Joni Woolf: Birthdays and butterflies … sort of
This week, my daughter Carey surprised me — totally surprised me — with a birthday party at the Windsor, in the elegant Rosemary and Thyme restaurant. She had invited some 30 of the dearest people on earth, and it was a lovely gathering of family and friends enjoying delicious food. For my dinner (after a sweet period of wine and their one-of-a-kind hors d’oeuvres) I ordered the stuffed pork chop. It was perfect — perfectly flavored, perfectly cooked. I recommend it highly. I love all things pork. What can I say? I was raised on a farm in South Georgia where pork hung in the smoke house and got us through the winter. I won’t include details of the process: suffice it to say that bacon, sausage, ham (cured, smoked, fresh), chops, roasts all cause my mouth to water.
Reflecting on the grand meal at the Windsor, and the delectable pork chop, I remembered back to 2004, when I received my copy of Louise Dodd’s cookbook, “Eating From the White House to the Jailhouse.” I came across a recipe called Doubled Butterflied Pork Loin, and I was tempted. By now I was widowed for the second time, living alone, did not cook a great deal, and had no one to share it with. I wasn’t planning a party and was not in the mood to invite a crowd over. But I wanted this pork roast. So I determined I would try it. Here’s how Louise describes the process:
“This is perhaps one of my masterpieces and deserves saving forever. I did this in a cooking demonstration and loved the response. So, it’s complicated. Some things just are. This is worth all the time and trouble. First you have to double butterfly the pork loin and don’t depend on your butcher to know how. You must either take him the directions or do it yourself.” (I did it myself.)
She was right: it is complicated. But I was determined to prepare it, so off I went to grocery store and bought the boneless loin. The fun was just beginning.
DOUBLE BUTTERFLIED PORK LOIN
1. Butterfly (cut lengthwise almost all the way through) a 3 to 4 pound boneless loin.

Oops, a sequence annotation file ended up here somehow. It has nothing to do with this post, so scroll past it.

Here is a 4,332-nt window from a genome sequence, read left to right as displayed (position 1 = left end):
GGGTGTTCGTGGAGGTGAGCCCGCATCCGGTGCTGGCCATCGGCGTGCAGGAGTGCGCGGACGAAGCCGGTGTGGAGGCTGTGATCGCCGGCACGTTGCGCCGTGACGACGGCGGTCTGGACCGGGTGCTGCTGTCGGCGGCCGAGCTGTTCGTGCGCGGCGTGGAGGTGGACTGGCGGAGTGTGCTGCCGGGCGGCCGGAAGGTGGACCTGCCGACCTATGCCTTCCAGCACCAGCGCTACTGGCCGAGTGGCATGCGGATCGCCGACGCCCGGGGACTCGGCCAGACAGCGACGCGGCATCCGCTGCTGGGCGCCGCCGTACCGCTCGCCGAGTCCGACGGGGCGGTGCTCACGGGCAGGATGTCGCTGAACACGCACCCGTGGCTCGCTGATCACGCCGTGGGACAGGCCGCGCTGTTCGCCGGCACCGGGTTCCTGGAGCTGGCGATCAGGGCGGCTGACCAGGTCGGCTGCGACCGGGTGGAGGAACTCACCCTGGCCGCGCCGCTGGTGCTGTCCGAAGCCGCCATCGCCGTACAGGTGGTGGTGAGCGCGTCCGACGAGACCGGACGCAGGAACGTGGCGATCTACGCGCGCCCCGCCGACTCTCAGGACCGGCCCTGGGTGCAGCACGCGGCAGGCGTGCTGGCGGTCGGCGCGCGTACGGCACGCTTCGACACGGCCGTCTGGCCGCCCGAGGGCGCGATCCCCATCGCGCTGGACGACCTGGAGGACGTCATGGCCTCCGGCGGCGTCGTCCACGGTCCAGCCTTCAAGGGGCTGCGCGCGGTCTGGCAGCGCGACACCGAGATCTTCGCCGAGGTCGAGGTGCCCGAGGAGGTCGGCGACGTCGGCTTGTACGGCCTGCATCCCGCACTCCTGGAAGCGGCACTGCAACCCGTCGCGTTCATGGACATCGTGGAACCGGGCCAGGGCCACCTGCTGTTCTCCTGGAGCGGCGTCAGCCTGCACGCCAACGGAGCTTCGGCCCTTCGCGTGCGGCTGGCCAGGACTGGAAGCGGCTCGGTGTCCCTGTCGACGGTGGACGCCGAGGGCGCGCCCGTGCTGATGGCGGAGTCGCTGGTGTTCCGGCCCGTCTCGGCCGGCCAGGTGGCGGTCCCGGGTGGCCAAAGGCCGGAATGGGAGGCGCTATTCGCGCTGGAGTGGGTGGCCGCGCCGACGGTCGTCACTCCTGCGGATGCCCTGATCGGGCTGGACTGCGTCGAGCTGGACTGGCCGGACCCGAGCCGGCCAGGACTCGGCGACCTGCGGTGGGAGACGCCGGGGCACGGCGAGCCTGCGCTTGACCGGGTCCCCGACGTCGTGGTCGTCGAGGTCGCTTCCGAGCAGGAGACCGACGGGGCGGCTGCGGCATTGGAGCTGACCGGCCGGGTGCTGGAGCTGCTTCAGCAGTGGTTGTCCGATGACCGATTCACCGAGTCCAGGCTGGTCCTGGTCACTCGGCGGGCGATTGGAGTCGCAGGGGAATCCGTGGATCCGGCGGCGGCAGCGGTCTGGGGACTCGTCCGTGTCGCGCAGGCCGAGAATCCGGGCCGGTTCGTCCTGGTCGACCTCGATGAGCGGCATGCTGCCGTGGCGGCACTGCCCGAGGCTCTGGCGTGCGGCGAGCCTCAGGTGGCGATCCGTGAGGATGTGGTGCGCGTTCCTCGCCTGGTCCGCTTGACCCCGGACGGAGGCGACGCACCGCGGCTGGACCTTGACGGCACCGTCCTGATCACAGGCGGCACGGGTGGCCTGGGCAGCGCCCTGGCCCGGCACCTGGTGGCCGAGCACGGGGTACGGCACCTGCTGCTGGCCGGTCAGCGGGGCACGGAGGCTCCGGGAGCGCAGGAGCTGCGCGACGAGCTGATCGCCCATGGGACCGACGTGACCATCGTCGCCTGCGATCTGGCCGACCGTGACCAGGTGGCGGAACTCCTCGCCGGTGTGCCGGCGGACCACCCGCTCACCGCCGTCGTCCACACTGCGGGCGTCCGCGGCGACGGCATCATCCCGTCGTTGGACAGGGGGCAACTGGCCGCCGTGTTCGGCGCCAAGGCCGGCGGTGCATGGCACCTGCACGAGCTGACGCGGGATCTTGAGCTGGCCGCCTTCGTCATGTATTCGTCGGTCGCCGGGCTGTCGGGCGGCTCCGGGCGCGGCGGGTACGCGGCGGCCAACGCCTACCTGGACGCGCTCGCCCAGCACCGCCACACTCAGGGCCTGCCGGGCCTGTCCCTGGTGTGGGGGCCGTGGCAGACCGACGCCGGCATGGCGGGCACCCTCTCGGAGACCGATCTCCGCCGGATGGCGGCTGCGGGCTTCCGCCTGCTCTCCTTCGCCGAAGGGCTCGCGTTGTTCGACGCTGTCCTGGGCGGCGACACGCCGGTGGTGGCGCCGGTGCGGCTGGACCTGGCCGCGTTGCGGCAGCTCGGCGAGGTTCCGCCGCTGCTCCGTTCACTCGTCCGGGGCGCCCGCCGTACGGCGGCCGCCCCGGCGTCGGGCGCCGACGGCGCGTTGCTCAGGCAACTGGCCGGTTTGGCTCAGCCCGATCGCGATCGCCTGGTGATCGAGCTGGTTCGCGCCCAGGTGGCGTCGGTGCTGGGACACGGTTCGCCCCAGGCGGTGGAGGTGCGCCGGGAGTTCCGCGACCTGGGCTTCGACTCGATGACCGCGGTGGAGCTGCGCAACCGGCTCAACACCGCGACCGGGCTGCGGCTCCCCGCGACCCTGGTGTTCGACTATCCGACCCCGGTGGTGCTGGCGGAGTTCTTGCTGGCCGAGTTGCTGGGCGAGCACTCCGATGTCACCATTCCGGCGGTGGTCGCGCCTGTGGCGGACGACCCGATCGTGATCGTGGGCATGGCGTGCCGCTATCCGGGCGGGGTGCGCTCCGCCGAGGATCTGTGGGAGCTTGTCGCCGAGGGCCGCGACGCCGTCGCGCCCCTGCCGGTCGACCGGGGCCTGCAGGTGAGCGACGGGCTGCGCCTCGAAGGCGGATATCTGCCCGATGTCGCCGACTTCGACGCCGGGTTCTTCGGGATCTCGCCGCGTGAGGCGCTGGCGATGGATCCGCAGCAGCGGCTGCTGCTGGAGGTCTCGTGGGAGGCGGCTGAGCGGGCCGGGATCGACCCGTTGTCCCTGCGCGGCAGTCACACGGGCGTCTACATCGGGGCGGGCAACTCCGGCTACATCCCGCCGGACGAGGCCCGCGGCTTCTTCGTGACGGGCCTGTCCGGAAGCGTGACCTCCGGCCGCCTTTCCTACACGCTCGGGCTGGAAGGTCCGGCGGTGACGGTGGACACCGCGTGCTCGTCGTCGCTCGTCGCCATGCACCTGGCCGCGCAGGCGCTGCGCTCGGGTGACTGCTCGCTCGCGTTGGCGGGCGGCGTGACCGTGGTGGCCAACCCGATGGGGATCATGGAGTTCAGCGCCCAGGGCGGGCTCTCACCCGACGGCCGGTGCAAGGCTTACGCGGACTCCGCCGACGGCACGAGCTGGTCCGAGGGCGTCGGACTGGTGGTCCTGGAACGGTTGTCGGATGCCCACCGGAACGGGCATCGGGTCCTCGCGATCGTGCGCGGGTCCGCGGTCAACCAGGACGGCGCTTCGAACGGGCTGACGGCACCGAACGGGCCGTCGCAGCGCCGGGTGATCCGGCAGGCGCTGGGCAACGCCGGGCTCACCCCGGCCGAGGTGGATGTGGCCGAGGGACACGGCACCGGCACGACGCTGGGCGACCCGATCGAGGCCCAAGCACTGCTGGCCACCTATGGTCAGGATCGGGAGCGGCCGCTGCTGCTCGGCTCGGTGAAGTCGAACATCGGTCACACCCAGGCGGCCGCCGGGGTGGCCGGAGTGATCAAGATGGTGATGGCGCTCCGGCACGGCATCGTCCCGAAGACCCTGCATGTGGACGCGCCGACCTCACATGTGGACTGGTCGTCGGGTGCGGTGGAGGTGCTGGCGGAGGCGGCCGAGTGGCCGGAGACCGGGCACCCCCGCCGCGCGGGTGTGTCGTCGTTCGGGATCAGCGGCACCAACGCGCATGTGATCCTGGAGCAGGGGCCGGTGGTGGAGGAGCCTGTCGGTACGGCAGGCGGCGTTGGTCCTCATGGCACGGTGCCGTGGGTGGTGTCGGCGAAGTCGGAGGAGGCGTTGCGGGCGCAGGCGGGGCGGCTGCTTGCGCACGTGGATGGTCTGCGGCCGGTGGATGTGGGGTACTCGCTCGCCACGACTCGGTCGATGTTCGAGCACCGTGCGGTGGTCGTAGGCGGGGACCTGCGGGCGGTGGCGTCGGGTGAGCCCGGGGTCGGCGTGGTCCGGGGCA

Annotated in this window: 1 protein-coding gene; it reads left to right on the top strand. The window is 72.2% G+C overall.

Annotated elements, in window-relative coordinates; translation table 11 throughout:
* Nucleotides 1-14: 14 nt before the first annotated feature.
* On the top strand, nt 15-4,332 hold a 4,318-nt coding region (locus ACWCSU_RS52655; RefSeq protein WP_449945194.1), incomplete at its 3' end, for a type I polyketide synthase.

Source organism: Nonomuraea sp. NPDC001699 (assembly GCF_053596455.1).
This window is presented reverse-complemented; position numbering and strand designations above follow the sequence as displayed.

2. Lay open loin and pat flat.
3. Starting in the center of the open loin, butterfly again on the left side.
4. Butterfly again on the right side; lay open and pat flat.
5. Evenly spread desired stuffing (about 2 cups) over loin (see below).
6. Start with the shorter side and roll.
7. Tie loin securely at 2 to 3 inch intervals with kitchen twine.
8. Place loin in shallow roasting pan and roast at 350 degrees F. for 1 to 1 ½ hours or to 155-160 degrees on meat thermometer.
9. Let loin rest 5 to 10 minutes before slicing to serve.
For the basting sauce:
Melt 1 cup apple jelly and ½ cup Calvados over low heat. Baste several times during baking.
For the Stuffing:
1 large apple, (Gala or Fuji) diced
1 medium onion, chopped
2-3 tablespoons vegetable oil
1 cup herb-seasoned bread crumbs
2 tablespoons Calvados
Saute’ the onions and apples in the oil over medium heat. When tender, add the crumbs and Calvados and mix well. Remove from heat. Stuff the loin. (Note: I added dried cranberries that had been softened in warm water.)
To present the dish: Remove the string and place the meat on a serving platter and slice it about ½ inch thick, leaving a portion unsliced. Place Yates apples (that have been cooked in water with about ½ cup sugar and a couple of drops red food coloring) around the roast and intersperse them with green apple leaves, parsley, celery leaves, basil or galax leaves from the mountains.
Obviously, I had no ‘presentation.’ I ate pork roast for two or three days before I decided I had had enough. But it was a task that taught me I could do most anything in the kitchen if I set my mind to it. And so can you.
Joni Woolf, a writer and editor, now lives in Schley County, having moved from her home in Macon several years ago. Contact her at email@example.com